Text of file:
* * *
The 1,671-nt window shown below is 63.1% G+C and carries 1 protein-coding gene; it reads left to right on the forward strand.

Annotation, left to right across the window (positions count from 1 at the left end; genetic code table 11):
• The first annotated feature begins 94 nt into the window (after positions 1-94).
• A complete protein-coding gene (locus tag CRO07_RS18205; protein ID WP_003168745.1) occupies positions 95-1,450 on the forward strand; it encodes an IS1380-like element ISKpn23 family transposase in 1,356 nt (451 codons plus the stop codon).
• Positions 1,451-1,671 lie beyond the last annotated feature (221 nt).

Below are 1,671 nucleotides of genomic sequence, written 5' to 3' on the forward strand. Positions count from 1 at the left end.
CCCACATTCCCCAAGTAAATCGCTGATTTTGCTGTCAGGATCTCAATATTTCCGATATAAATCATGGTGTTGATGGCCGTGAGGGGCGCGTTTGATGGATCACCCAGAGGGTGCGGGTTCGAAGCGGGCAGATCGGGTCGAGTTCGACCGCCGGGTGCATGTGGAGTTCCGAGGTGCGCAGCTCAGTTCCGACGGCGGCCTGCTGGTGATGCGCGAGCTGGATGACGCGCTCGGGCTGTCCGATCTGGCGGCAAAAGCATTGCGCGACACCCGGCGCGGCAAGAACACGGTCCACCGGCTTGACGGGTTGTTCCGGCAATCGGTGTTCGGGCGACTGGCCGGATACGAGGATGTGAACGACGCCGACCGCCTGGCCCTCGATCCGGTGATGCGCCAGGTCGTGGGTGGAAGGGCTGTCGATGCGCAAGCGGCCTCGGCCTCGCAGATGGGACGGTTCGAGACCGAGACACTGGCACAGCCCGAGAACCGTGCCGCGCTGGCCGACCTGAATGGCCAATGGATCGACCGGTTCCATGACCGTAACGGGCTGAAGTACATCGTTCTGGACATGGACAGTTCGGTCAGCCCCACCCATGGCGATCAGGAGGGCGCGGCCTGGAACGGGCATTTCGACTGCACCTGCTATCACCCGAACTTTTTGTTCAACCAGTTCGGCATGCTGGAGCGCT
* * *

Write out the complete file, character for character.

The 1,671-nt window shown below is 63.1% G+C and carries 1 protein-coding gene; it reads left to right on the forward strand.

Annotation, left to right across the window (positions count from 1 at the left end; genetic code table 11):
• The first annotated feature begins 94 nt into the window (after positions 1-94).
• A complete protein-coding gene (locus tag CRO07_RS18205; protein ID WP_003168745.1) occupies positions 95-1,450 on the forward strand; it encodes an IS1380-like element ISKpn23 family transposase in 1,356 nt (451 codons plus the stop codon).
• Positions 1,451-1,671 lie beyond the last annotated feature (221 nt).

Below are 1,671 nucleotides of genomic sequence, written 5' to 3' on the forward strand. Positions count from 1 at the left end.
CCCACATTCCCCAAGTAAATCGCTGATTTTGCTGTCAGGATCTCAATATTTCCGATATAAATCATGGTGTTGATGGCCGTGAGGGGCGCGTTTGATGGATCACCCAGAGGGTGCGGGTTCGAAGCGGGCAGATCGGGTCGAGTTCGACCGCCGGGTGCATGTGGAGTTCCGAGGTGCGCAGCTCAGTTCCGACGGCGGCCTGCTGGTGATGCGCGAGCTGGATGACGCGCTCGGGCTGTCCGATCTGGCGGCAAAAGCATTGCGCGACACCCGGCGCGGCAAGAACACGGTCCACCGGCTTGACGGGTTGTTCCGGCAATCGGTGTTCGGGCGACTGGCCGGATACGAGGATGTGAACGACGCCGACCGCCTGGCCCTCGATCCGGTGATGCGCCAGGTCGTGGGTGGAAGGGCTGTCGATGCGCAAGCGGCCTCGGCCTCGCAGATGGGACGGTTCGAGACCGAGACACTGGCACAGCCCGAGAACCGTGCCGCGCTGGCCGACCTGAATGGCCAATGGATCGACCGGTTCCATGACCGTAACGGGCTGAAGTACATCGTTCTGGACATGGACAGTTCGGTCAGCCCCACCCATGGCGATCAGGAGGGCGCGGCCTGGAACGGGCATTTCGACTGCACCTGCTATCACCCGAACTTTTTGTTCAACCAGTTCGGCATGCTGGAGCGCT